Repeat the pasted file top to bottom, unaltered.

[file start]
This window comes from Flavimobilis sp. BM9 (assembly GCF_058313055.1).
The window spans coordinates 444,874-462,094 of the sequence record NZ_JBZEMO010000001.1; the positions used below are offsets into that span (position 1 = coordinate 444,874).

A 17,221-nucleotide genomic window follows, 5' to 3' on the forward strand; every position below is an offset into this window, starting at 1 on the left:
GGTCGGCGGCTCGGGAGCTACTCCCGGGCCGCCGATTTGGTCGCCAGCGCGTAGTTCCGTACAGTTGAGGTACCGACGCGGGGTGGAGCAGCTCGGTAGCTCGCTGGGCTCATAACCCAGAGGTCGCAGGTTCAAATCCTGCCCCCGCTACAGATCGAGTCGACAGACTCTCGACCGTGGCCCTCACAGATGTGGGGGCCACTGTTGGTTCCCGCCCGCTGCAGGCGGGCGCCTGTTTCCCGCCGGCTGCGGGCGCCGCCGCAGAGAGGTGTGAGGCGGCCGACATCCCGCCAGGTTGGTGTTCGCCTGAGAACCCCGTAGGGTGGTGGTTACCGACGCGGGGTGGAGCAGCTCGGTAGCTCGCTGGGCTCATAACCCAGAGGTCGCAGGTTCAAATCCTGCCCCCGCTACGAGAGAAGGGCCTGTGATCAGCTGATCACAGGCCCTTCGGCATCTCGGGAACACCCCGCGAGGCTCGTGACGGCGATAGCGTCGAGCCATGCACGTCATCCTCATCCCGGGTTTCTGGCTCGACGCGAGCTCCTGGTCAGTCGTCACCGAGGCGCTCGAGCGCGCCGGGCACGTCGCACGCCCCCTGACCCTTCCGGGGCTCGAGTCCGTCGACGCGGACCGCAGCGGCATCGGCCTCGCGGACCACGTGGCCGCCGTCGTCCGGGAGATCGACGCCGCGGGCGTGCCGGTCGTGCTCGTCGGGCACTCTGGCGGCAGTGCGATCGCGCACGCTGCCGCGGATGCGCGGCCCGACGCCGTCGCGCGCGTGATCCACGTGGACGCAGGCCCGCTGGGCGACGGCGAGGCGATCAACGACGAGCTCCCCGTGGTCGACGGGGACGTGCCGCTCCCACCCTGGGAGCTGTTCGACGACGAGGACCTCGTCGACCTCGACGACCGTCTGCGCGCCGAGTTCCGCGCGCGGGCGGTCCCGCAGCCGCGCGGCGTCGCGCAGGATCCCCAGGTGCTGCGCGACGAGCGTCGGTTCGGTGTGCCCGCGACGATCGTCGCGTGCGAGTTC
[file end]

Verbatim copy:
This window comes from Flavimobilis sp. BM9 (assembly GCF_058313055.1).
The window spans coordinates 444,874-462,094 of the sequence record NZ_JBZEMO010000001.1; the positions used below are offsets into that span (position 1 = coordinate 444,874).

A 17,221-nucleotide genomic window follows, 5' to 3' on the forward strand; every position below is an offset into this window, starting at 1 on the left:
GGTCGGCGGCTCGGGAGCTACTCCCGGGCCGCCGATTTGGTCGCCAGCGCGTAGTTCCGTACAGTTGAGGTACCGACGCGGGGTGGAGCAGCTCGGTAGCTCGCTGGGCTCATAACCCAGAGGTCGCAGGTTCAAATCCTGCCCCCGCTACAGATCGAGTCGACAGACTCTCGACCGTGGCCCTCACAGATGTGGGGGCCACTGTTGGTTCCCGCCCGCTGCAGGCGGGCGCCTGTTTCCCGCCGGCTGCGGGCGCCGCCGCAGAGAGGTGTGAGGCGGCCGACATCCCGCCAGGTTGGTGTTCGCCTGAGAACCCCGTAGGGTGGTGGTTACCGACGCGGGGTGGAGCAGCTCGGTAGCTCGCTGGGCTCATAACCCAGAGGTCGCAGGTTCAAATCCTGCCCCCGCTACGAGAGAAGGGCCTGTGATCAGCTGATCACAGGCCCTTCGGCATCTCGGGAACACCCCGCGAGGCTCGTGACGGCGATAGCGTCGAGCCATGCACGTCATCCTCATCCCGGGTTTCTGGCTCGACGCGAGCTCCTGGTCAGTCGTCACCGAGGCGCTCGAGCGCGCCGGGCACGTCGCACGCCCCCTGACCCTTCCGGGGCTCGAGTCCGTCGACGCGGACCGCAGCGGCATCGGCCTCGCGGACCACGTGGCCGCCGTCGTCCGGGAGATCGACGCCGCGGGCGTGCCGGTCGTGCTCGTCGGGCACTCTGGCGGCAGTGCGATCGCGCACGCTGCCGCGGATGCGCGGCCCGACGCCGTCGCGCGCGTGATCCACGTGGACGCAGGCCCGCTGGGCGACGGCGAGGCGATCAACGACGAGCTCCCCGTGGTCGACGGGGACGTGCCGCTCCCACCCTGGGAGCTGTTCGACGACGAGGACCTCGTCGACCTCGACGACCGTCTGCGCGCCGAGTTCCGCGCGCGGGCGGTCCCGCAGCCGCGCGGCGTCGCGCAGGATCCCCAGGTGCTGCGCGACGAGCGTCGGTTCGGTGTGCCCGCGACGATCGTCGCGTGCGAGTTC